Since the long-term goal for ENFPs is for a relationship where each makes the other happy, it would be wise to make sure that they’re working towards this goal actively as a couple.
8. The “Campaigner” (ENFP)
The ENFP personality type wants a relationship that is exciting and spiritual. Wanting to always be exploring new ideas together and wanting to feel connected to another soul, they want the same level of excitement from their partners.
The “campaigner” needs a deep level of devotion from their partner (as in matching the excitement about the relationship frequently). Also, a well-placed compliment now and again goes a long way with this personality type.
9. The “Logistician” (ISTJ)
The ISTJ personality type thinks they want a partner that is logical and practical. They believe that this will help them achieve their long-term goals and allow for ultimate closeness and communication ease.
However, what the “logistician” really needs sometimes is to be brought out of their shell and forced to experience new things and the emotional side of their relationship with the partner they care so much about.
10. The “Defender” (ISFJ)
The “defender’s” tendency towards overwhelming shyness tends to mean that what they want most in a relationship is to get to the point where they are 100% comfortable with each other and can just bask in the comfort and love of their relationship together.
What the ISFJ needs is someone who ensures that their goals are also being met despite the “defender’s” tendency towards always taking care of others’ needs first. It can be easy to get caught up in the role that the “defender” establishes as the “caregiver”. And, understandably so, this role is very important to the ISFJ. However, that doesn’t mean that they don’t need their needs and long-term goals are seen to.
11. The “Executive” (ESTJ)
ESTJ personality types tend to be straightforward and upfront about their long-term goals (even from the beginning of a relationship). So, to them, they would want a relationship that is two people with the same long-term goals coming together in mutual fondness. They would also like their romantic relationships to be practical instead of emotional as this is their preferred method of communication.
However, the “executive” personality type could stand to improve their social skills (especially ones rooted in emotions) so that they can better connect with their partners in this way as most people cannot handle every aspect of a relationship being logical and practical (that’s not very romantic after all).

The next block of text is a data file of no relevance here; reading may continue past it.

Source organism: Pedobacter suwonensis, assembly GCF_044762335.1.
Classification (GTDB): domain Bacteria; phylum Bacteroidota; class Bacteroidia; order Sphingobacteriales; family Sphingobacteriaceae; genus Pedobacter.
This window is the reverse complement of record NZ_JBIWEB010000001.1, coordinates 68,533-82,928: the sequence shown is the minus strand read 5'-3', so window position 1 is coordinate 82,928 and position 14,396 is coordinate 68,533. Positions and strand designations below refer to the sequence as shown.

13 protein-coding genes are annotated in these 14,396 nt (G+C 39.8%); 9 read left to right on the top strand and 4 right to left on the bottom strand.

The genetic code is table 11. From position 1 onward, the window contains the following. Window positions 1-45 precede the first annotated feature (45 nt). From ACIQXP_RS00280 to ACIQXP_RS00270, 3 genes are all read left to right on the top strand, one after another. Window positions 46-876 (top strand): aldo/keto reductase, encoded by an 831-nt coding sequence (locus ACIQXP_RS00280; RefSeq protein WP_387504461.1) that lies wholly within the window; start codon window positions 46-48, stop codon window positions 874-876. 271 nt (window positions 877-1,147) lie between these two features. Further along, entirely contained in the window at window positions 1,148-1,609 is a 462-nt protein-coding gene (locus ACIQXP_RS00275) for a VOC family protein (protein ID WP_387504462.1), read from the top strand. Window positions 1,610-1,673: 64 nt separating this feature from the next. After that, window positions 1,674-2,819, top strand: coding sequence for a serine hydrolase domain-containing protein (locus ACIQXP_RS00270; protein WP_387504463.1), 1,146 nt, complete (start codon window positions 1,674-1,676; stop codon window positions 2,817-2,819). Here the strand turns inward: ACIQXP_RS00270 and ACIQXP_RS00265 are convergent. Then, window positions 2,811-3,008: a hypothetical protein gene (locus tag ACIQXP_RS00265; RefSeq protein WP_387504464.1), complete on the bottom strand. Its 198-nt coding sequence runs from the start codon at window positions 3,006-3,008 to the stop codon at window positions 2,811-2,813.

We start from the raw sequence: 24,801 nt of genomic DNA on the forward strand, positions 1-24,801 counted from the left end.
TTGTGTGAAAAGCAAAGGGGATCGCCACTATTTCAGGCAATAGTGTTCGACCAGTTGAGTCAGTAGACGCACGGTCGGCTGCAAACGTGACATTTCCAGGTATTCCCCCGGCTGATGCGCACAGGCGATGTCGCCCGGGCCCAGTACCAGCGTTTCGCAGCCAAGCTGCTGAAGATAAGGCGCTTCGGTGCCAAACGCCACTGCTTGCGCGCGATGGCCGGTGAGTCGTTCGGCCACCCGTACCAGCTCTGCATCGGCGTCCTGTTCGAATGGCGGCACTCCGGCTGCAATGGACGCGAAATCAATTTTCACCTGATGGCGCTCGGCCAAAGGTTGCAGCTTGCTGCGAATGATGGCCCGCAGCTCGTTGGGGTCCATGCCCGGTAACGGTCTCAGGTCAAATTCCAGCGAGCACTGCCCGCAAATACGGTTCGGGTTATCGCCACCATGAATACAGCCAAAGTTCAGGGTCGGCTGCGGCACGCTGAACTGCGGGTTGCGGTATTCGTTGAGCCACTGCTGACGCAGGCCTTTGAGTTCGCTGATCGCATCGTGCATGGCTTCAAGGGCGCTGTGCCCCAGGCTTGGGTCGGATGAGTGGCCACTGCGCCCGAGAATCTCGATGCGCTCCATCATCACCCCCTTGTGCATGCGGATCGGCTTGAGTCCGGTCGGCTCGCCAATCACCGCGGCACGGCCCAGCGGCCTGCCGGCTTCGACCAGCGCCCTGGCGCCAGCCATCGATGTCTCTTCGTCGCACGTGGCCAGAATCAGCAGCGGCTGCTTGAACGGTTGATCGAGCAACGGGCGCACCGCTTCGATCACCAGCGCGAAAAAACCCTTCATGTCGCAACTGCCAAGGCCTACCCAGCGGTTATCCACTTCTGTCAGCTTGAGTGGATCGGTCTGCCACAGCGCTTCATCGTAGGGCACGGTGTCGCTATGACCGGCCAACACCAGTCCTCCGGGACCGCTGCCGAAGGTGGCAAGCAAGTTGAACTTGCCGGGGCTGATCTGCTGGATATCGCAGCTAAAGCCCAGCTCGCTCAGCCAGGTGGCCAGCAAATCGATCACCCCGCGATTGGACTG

12. The “Consul” (ESFJ)
The ESFJ personality type holds romantic relationships with a high level of importance as these types of relationships are where they can receive the support and devotion that they so greatly desire. To the “consul,” the best part of a romantic relationship is feeling supported, loved, and adored. They like to be showered with gestures and compliments.
More than gestures that let them know that they’re appreciated, however, the ESFJs need to know their partner is behind them 100% (doubts in this department can be relationship killers for them). They also could do well with a partner that keeps their tendency towards neediness in check. Making sure that they are not compromising their own values for the sake of approval.
13. The “Virtuoso” (ISTP)
The ISTP personality type prefers to live life day-to-day, always ready to change things up and experience new things. Basically, their biggest desire in a relationship is for it to be exciting, fun, and, preferably, quite sensual.
However, the “virtuoso” personality type could grow (and have a better relationship) if they worked through some of their initial panic with the idea of consistency in a relationship since long-term relationships can’t always maintain the same level of spontaneity and fun. They could also stand to work with their partners by expressing their feelings better in hopes of a more intimate relationship.
14. The “Adventurer” (ISFP)
The ISFP’s tendency to need life to be exciting and spontaneous makes them hesitant with long-term relationships. Can you say, “commitment issues?” For them, they always want to be able to always wonder “what’s next?” This is true of even their relationships. For them, they want their relationships to always be exciting (which, admittedly, is hard to maintain for too long).
Once the “adventurer” is in a committed relationship, they could stand to get better at planning. Everything can’t always be spontaneous and it’s important that they work with their partners to comfortably develop this area, together.
15. The “Entrepreneur” (ESTP)
For the ESTPs, their biggest wish for a relationship is one that is a very physical and exciting relationship. They want a partner who is always ready to go on an adventure with them. They don’t like just talking about things, they want to go out and DO things!
For “entrepreneurs” that can make it into a long-term relationship, they could stand to get better at long-term planning and getting an emotional connection (especially in their sex lives).
16. The “Entertainer” (ESFP)
The ESFP personality types want a relationship that is fun and exciting that can be fully enjoyed for as long as it lasts.
For “entertainers” that end up in long-term relationships, it can be helpful for them to work on being able to handle criticisms better and to be less manipulative in general.
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Nicole Bradley-Bernard is a freelance writer who has written articles for multiple publications including FINE Magazine, New York Gal Magazine, Momentum Magazine, and more. Currently, she works as a freelance writer for Mighty Scribes. Follow her on Instagram.